This suggestion for open sharing particularly applies to generic facilities such as utility-software. Most businesses need information-technology specific to their own needs: often the requirements cannot be met by off-the-shelf tools, yet the costs of developing and, especially, maintaining custom software can be prohibitive. The standard ‘ownership’ attitude assumes that because custom software is expensive to develop, it must be an asset that could be sold to others, and hence made as private and proprietary as possible. But for prospective buyers, it would almost certainly need local adaptation to their needs, which is difficult, if not impossible, without access to the source-code: so as a proprietary item it’s often an ‘asset’ which no-one will buy – and the effort to sell it distracts effort from the company’s primary purpose. In many if not most cases, a better solution is to publish the software or whatever – or at least the generic parts of it which are not specific to the corporation’s own needs – and thus share the maintenance effort with others. That way everyone wins, everyone learns – whereas the ‘make-it-proprietary’ option forces everyone to develop their own tools independently of each other, wasting everyone’s time and effort.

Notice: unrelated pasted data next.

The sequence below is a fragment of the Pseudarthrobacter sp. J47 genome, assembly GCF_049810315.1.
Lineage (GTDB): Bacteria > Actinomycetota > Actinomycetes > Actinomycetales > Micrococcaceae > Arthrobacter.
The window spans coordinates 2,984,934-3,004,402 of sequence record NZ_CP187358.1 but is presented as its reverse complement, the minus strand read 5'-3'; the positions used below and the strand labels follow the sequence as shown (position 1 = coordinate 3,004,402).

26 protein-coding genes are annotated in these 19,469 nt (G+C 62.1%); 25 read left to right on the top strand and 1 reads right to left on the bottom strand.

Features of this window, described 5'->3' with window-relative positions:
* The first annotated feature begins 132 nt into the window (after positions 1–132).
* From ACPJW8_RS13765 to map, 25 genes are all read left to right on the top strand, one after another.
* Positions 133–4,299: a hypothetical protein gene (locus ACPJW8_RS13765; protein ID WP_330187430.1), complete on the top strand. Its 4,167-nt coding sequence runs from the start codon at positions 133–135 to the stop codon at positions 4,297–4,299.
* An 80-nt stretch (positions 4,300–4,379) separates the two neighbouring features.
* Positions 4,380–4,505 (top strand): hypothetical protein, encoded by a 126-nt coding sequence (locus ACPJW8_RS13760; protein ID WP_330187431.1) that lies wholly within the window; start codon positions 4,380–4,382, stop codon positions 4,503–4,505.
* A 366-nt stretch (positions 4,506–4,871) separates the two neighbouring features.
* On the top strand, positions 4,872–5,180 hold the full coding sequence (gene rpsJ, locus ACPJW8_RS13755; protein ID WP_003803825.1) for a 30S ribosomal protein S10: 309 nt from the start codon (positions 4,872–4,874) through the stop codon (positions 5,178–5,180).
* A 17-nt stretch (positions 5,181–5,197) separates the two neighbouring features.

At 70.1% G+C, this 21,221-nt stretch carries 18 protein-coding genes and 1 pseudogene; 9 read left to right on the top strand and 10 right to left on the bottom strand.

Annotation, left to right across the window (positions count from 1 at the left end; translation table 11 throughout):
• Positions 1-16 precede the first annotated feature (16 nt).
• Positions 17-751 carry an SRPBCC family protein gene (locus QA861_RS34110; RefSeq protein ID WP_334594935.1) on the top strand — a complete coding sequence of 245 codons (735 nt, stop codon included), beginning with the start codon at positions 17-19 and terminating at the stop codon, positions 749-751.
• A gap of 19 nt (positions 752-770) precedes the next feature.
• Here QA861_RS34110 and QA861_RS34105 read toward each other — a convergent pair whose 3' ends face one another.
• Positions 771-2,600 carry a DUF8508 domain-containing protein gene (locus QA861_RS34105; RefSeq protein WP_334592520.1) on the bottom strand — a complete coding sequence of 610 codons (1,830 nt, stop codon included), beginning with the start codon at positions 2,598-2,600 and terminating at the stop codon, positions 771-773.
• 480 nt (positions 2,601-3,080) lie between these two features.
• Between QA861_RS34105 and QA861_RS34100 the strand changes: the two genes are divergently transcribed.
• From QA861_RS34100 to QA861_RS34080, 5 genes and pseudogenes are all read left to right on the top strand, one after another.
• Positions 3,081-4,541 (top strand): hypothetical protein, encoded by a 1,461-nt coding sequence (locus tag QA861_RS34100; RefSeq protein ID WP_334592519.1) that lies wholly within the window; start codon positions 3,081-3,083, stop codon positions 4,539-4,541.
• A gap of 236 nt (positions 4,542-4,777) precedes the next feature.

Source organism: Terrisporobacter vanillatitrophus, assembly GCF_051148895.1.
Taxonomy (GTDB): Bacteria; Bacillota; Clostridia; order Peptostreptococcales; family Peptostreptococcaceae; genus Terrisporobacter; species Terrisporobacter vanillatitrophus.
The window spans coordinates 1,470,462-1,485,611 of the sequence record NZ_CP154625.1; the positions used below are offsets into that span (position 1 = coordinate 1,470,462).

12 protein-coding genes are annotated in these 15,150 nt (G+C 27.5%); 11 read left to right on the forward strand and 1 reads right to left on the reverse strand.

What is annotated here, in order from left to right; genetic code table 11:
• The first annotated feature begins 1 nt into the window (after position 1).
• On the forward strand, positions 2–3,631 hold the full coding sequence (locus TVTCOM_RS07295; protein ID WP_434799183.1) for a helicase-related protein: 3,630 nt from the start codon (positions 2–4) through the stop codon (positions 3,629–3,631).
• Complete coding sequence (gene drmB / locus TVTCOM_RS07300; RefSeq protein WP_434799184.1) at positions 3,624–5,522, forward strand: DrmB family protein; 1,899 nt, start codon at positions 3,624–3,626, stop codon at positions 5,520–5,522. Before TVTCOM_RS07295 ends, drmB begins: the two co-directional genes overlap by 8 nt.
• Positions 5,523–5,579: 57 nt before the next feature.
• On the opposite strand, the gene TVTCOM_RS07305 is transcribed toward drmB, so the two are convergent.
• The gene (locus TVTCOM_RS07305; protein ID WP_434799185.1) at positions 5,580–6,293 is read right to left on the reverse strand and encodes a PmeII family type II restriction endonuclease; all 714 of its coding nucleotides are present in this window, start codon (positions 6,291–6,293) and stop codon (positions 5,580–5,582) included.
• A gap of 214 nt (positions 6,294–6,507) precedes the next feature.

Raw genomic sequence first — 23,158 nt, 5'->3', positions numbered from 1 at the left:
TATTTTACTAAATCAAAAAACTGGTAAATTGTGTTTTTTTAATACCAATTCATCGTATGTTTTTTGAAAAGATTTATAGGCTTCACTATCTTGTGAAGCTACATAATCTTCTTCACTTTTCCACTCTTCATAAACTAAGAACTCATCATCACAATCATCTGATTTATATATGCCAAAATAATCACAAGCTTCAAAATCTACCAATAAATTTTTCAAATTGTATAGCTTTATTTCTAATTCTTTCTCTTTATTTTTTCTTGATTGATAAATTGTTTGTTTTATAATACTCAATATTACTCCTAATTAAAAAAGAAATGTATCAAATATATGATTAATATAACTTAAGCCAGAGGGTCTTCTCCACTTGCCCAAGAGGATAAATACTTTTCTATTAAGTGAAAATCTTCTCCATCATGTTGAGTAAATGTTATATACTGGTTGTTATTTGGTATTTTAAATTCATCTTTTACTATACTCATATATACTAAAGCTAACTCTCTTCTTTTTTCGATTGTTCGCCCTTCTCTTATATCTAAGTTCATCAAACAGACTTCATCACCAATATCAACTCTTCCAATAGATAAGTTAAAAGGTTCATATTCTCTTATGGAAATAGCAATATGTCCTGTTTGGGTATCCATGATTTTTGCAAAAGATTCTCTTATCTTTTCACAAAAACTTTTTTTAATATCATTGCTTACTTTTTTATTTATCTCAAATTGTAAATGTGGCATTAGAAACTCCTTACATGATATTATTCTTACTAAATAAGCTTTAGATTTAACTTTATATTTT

And here we come full-circle: the benefits of openness are evident, yet the main obstacle that stands in the way of those benefits is not technical, or financial, or legal, but a ‘people-problem’ – a fundamental fear about loss of control, loss of supposed certainty. It’s a fear which is endemic in most corporate managements – mainly because of the prevalence of power-over and power-under in those organisations. To get much further, we need to address those issues, and the relationship-issues which arise from them – both in terms of individual behaviours, and organisational structures which support or suppress specific behaviours.